'Kids Art' at Sandy Library through end of March
Tana Dwyer, a 5-year-old kindergarten student at Naas Elementary School, can't remember what piece of art she contributed to the 'Kid's Art' exhibit now on view at the Sandy Library. But she does remember who inspired her.
'Picasso,' Dwyer disclosed.
Despite the fact that she forgot which piece she contributed, the lesson appears to have worked. And that's exactly the reason behind the exhibit: to provide students a way to reinforce what they learn in the classroom.
'I really think it opens up their eyes; it challenges the right side of the brain and makes them smarter,' said Chris Dwyer, Tana's mother and a parent volunteer at Naas who helped with the exhibit. 'I think it's really important, and they love it.'
Lisa Sheppard, a school assistant at Boring Middle School, coordinated the art show at the two schools and with some home-schooled students in the district. Naas Elementary based its projects on impressionism, while sixth-graders at Boring Middle School created 'altered' Egyptian books, animal sculptures and mosaics.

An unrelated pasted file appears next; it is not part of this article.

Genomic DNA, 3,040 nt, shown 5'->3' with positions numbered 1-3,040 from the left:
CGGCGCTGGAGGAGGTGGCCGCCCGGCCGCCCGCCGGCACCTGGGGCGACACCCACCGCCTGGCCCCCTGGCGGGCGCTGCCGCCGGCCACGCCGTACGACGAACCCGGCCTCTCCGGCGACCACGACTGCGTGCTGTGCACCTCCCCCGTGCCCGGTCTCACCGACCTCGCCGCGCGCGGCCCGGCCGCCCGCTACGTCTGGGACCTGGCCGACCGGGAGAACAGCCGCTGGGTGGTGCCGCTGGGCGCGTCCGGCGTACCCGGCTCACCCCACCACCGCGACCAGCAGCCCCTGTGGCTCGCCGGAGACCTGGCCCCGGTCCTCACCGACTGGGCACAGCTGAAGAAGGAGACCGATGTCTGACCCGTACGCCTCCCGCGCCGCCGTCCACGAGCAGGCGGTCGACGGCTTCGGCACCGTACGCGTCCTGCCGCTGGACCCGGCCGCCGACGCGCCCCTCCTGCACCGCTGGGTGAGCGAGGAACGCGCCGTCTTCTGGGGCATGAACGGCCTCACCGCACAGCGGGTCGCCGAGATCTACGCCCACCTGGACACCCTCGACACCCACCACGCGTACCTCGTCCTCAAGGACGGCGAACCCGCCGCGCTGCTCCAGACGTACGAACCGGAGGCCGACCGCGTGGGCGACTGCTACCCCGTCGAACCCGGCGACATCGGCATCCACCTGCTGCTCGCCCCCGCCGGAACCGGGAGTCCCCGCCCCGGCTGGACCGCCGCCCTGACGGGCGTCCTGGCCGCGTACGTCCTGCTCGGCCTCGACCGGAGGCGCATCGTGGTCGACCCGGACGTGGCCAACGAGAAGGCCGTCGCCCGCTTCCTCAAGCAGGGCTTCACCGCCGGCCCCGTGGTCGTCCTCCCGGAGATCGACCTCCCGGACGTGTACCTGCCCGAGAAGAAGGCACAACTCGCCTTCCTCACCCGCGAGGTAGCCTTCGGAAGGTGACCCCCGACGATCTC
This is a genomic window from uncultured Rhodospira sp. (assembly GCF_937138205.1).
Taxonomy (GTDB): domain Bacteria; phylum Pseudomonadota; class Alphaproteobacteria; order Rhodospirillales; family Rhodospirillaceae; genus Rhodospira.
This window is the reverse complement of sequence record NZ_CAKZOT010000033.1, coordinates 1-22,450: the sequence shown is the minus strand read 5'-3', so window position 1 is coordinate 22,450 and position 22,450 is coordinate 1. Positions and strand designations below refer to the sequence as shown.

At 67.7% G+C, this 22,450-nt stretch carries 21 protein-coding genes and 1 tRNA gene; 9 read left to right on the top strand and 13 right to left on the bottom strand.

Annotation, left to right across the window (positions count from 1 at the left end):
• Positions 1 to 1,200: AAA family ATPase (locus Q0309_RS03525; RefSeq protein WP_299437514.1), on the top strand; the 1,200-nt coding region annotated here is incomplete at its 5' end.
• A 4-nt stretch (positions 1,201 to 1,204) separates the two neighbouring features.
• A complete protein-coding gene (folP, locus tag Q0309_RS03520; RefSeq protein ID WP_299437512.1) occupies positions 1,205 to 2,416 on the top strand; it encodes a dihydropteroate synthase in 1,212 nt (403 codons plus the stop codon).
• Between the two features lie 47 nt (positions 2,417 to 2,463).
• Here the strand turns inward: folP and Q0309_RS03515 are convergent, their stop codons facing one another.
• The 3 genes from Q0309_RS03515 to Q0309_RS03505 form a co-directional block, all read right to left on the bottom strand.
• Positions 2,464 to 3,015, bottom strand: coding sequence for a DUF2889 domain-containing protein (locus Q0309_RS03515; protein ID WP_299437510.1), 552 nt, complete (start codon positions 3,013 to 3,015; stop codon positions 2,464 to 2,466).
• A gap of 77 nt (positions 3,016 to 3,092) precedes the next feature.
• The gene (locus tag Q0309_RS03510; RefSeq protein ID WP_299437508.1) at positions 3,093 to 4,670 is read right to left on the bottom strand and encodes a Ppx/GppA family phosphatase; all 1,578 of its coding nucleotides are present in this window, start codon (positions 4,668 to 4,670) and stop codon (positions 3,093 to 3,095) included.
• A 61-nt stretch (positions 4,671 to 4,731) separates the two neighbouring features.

'Statistics show when you include art and drama in teaching, the students learn better,' Sheppard said. 'There's often more excitement and ownership of projects.'
Based on what they learned in classes such as social studies, students were given an art form or style to work with and then given the freedom to create whatever they wanted. Sixth-grader Keinan Brown, 12, created a mandala - a circular shape filled with images of what peace means to the artist - with chalk pastels.
'I have comets going around mine, and a sun in the middle with an eye in the middle of the sun. It's like the all-seeing sun,' Brown said. 'It was really fun.'
Classmate J.R. Carter, 11, created a 20-page book about Egyptology that visitors can flip through at the library.
'I burned the side of the paper so it looks old,' Carter said. 'I made a pop-up section for the pharaoh, and there's a diagram of the inside of a pyramid.'
Naas third-grader Keahi Ulrich created a special oil pastel painting of a birthday cake, just for Oregon. Ulrich studied Douglas firs, popular places and other important parts of the state.
After all she learned, one of the best rewards was when Ulrich took her family to see the exhibit.
'It was really cool (to see it in the library),' Ulrich said. 'It felt like I'm a real artist.'
The free art exhibit can be enjoyed through Saturday, March 31, at the Sandy Library, 38980 Proctor Blvd. The library is open seven days a week, from 10 a.m. to 7 p.m. Monday through Friday, 10 a.m. to 5 p.m. Saturday and 1 to 5 p.m. Sunday. For more information, call 503-668-5537.